Source: John Stang, Crosscut, November 2, 2011. The costs are high enough to require tax credits. But the legislature’s record on the issue this year was one of misses rather than hits, even when lawmakers decided to do something.
Tax breaks for solar power and Washington’s legislature did not have much luck with each other this past session. One tax break zipped through the legislature, but the intended recipient, a long-time Tri-Cities company, soon picked up and moved to Utah without warning–stunning its supporters. Meanwhile, another solar power venture at Cle Elum really wanted a tax break. But that proposed tax break quietly died in May amid delays in sending it to the state Senate.
Solar power barely has a fingerhold in Washington–it provides significantly less than one percent of the state’s power production. But it got a boost in 2006 when voters passed Initiative 937 to require that 15 percent of the state’s electricity must come from alternative sources–wind, solar, biomass, and others–by 2020. Interim targets are three percent by Jan. 1, 2012, and nine percent by 2016.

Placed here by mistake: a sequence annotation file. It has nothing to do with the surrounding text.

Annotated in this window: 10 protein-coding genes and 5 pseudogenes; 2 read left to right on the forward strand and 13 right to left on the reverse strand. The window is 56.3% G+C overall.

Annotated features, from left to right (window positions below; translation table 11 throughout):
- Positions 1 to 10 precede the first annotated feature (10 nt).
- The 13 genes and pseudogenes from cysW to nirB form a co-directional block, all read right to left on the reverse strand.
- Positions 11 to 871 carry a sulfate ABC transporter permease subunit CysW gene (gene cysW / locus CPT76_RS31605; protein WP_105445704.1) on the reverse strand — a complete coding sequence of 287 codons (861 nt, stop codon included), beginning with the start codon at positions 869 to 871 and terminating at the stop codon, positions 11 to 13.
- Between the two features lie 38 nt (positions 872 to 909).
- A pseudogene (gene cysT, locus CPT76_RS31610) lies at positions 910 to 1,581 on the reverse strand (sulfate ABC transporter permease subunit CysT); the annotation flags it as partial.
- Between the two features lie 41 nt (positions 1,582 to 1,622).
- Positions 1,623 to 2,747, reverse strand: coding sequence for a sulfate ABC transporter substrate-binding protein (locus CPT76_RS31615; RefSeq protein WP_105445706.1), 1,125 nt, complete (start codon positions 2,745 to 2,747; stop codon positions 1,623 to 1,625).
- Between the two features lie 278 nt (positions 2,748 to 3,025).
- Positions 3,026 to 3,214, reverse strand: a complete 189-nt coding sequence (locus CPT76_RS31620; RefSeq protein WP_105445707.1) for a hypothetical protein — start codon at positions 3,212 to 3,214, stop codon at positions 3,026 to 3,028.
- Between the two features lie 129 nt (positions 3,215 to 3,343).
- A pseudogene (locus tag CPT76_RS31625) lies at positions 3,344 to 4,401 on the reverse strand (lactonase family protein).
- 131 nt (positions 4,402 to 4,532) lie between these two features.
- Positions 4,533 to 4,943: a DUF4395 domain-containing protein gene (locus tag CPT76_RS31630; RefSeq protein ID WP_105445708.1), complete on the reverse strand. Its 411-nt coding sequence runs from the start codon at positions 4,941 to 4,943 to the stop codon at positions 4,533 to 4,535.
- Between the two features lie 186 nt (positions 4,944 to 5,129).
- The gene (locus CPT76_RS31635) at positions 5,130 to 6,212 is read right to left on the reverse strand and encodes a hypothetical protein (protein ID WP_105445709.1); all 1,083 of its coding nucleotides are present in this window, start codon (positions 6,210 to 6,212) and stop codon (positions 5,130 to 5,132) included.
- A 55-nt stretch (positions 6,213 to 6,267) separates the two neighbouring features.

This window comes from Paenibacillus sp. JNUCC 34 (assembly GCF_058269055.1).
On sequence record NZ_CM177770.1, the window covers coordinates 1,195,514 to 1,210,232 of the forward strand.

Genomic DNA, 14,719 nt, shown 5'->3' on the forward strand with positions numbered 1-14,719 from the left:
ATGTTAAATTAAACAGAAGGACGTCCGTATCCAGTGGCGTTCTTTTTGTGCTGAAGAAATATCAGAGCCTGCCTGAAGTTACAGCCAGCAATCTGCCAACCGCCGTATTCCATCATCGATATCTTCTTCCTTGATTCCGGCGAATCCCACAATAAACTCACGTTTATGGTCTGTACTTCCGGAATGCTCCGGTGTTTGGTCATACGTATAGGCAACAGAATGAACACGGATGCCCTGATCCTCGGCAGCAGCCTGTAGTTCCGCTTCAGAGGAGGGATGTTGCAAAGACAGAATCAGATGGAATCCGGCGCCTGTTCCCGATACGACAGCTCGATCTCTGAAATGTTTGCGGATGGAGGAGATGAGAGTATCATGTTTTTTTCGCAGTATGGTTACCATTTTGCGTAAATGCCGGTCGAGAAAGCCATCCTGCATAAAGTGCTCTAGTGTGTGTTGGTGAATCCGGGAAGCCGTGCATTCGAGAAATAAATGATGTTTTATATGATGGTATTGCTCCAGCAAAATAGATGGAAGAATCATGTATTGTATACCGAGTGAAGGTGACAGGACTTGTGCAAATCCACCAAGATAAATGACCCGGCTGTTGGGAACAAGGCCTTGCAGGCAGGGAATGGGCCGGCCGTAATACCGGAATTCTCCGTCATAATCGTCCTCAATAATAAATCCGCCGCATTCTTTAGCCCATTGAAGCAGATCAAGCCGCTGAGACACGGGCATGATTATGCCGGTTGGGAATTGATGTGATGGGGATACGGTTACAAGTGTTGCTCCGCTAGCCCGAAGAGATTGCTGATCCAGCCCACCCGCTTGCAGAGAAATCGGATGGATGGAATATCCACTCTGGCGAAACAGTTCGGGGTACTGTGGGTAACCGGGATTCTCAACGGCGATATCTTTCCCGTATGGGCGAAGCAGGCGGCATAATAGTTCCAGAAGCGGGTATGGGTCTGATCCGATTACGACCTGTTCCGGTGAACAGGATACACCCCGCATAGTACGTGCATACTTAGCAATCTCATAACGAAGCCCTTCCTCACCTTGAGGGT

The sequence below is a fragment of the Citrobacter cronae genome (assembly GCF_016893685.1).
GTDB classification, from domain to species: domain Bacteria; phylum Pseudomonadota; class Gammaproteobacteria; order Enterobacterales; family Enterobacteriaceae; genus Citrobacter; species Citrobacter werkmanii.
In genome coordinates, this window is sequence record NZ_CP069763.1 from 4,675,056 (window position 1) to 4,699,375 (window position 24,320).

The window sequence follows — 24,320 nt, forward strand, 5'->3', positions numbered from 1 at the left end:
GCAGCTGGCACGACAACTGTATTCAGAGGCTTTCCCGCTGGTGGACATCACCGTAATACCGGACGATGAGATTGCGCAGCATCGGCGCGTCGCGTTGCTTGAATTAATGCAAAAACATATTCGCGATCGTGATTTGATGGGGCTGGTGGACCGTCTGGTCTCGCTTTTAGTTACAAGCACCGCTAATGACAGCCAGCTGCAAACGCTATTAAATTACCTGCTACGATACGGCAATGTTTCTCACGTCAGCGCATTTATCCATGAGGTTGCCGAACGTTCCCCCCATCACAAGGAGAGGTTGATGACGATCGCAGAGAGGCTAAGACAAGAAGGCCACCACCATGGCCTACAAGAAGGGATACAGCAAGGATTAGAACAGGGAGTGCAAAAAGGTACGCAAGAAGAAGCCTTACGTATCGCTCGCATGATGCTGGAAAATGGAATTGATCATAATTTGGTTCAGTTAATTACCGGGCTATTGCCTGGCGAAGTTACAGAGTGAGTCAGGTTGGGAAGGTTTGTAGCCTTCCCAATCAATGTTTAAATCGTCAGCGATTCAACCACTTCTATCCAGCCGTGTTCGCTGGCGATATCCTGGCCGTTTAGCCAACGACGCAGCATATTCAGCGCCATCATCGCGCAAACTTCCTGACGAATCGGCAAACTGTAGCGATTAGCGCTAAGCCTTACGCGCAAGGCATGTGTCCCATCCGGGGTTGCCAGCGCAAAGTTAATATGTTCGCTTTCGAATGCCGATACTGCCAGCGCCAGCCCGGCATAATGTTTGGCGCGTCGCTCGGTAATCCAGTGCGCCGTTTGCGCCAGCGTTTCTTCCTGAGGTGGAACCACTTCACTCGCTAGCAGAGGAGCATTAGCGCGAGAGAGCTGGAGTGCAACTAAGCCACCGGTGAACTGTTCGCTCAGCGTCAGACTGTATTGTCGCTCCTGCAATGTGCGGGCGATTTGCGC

One obstacle for solar power is that it is one of the most expensive methods of electricity production. It takes $7 to $10 million worth of solar panels to produce one megawatt. That’s where the tax breaks come in–to help defray the costs. And two solar-power tax-break bills were introduced this past legislative session. At a time when the Obama administration is running into trouble trying to promote solar energy, the experience in Olympia may reflect the larger challenges facing efforts to expand solar as a source of electrical power.
One bill specifically targeted the Tri-Cities company, Infinia Corporation, which has existed since 1967 and which developed the Stirling engine for use in solar power generation and other energy-conservation machinery. Several months ago, Infinia unveiled the PowerDish, a new solar-power generating device developed in Kennewick, with each unit capable of producing 3.2 kilowatts.